Shalom Lamm, a prominent New York Jewish real estate developer, pleaded guilty to conspiring to commit voter fraud in an upstate New York village.
Lamm pleaded guilty on Tuesday in federal court in Manhattan to falsely registering non-resident voters in 2014 in Sullivan Country in order to elect public officials in the Bloomingburg village election who would be likely to approve a townhouse development for Hasidic families.
Lamm’s co-defendant, Kenneth Nakdimen, pleaded guilty last month.
Lamm, the son of former Yeshiva University President Norman Lamm, was planning to build a 396-unit housing development for Hasidic Jews in Bloomingburg, a village of 400 in the Catskills. As he encountered opposition from locals, Lamm and his colleagues allegedly attempted to commit voter fraud to elect politicians who would back the project.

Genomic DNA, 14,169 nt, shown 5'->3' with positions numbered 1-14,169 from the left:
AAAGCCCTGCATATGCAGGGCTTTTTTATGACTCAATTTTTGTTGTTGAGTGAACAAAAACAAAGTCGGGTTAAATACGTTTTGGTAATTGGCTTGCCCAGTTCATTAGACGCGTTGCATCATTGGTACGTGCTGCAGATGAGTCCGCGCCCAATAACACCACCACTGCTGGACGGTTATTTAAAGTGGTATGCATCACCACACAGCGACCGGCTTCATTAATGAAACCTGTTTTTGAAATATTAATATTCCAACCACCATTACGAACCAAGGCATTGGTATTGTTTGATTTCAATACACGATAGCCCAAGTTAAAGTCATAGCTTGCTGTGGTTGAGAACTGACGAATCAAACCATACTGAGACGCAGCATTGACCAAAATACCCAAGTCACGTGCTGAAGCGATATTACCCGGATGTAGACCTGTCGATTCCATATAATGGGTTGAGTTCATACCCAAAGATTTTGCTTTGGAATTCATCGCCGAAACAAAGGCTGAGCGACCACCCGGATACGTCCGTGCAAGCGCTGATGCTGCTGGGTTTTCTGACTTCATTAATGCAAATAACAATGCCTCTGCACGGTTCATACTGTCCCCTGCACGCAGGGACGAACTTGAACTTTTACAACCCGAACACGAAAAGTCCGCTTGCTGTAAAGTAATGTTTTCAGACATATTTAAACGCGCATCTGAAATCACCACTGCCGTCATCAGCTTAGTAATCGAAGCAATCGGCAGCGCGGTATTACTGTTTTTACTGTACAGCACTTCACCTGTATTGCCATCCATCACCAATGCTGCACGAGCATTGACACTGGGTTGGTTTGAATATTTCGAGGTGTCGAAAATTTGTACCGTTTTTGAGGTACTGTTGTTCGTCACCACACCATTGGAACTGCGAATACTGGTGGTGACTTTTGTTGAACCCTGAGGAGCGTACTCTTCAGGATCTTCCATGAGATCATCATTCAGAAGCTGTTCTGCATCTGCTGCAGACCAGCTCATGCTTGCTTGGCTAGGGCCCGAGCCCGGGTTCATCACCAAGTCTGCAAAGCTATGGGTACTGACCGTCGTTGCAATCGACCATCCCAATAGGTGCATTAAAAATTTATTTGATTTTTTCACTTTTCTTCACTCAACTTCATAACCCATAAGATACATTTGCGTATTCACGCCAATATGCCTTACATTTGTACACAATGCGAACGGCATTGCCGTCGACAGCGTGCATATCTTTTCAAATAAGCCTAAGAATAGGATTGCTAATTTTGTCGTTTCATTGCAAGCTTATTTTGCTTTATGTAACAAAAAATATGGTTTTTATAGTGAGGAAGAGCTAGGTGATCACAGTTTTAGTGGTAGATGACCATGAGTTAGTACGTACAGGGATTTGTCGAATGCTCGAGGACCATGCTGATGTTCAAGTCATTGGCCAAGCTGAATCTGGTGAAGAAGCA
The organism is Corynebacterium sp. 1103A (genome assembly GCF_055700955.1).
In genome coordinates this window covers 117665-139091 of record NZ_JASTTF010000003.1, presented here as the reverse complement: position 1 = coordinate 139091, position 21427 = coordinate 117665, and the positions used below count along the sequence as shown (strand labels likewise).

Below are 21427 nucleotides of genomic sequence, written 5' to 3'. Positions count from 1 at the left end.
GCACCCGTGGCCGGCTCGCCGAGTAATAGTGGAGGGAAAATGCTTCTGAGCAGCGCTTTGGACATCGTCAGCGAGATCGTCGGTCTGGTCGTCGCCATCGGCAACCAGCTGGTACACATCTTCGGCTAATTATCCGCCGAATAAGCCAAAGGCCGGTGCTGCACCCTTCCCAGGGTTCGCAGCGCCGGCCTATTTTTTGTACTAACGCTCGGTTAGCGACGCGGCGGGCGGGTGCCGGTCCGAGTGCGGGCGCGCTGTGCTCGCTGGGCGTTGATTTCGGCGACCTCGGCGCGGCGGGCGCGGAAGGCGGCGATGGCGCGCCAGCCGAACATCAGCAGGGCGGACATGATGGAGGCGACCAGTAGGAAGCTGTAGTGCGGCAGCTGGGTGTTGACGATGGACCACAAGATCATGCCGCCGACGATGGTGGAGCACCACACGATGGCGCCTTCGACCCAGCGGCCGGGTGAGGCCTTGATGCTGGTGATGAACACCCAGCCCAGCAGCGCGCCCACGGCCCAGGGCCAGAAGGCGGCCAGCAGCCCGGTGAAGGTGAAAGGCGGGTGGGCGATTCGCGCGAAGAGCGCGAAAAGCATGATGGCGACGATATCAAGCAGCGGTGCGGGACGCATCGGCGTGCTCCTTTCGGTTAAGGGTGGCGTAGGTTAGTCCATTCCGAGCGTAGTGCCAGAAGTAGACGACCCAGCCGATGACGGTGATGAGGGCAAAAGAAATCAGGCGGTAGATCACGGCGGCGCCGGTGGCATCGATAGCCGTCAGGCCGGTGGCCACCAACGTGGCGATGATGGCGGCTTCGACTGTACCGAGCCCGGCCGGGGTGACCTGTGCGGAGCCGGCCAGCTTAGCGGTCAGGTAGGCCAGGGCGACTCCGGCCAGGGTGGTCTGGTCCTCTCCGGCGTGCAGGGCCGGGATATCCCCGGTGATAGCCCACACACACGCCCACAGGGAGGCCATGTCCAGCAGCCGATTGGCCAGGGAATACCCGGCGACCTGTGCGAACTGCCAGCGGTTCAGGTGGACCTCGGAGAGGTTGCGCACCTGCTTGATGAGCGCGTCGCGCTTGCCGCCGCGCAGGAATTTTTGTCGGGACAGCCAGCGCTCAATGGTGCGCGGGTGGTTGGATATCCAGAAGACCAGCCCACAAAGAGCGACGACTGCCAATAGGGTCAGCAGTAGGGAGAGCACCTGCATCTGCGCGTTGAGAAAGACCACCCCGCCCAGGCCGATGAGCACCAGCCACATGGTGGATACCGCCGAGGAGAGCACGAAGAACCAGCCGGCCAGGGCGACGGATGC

They were accused of back-dating leases and putting toothbrushes and toothpaste in apartments to make it seem like the falsely registered voters were living there.
The charge carries a maximum penalty of five years in prison and fines up to $250,000, or twice the monetary gain or loss. Lamm could be given a sentencing enhancement for leadership of a conspiracy, which prosecutors are claiming is the case.
The third defendant in the case is Volvy “Zev” Smilowitz. The men were indicted in December. They reportedly expected to make hundreds of millions of dollars on the building project.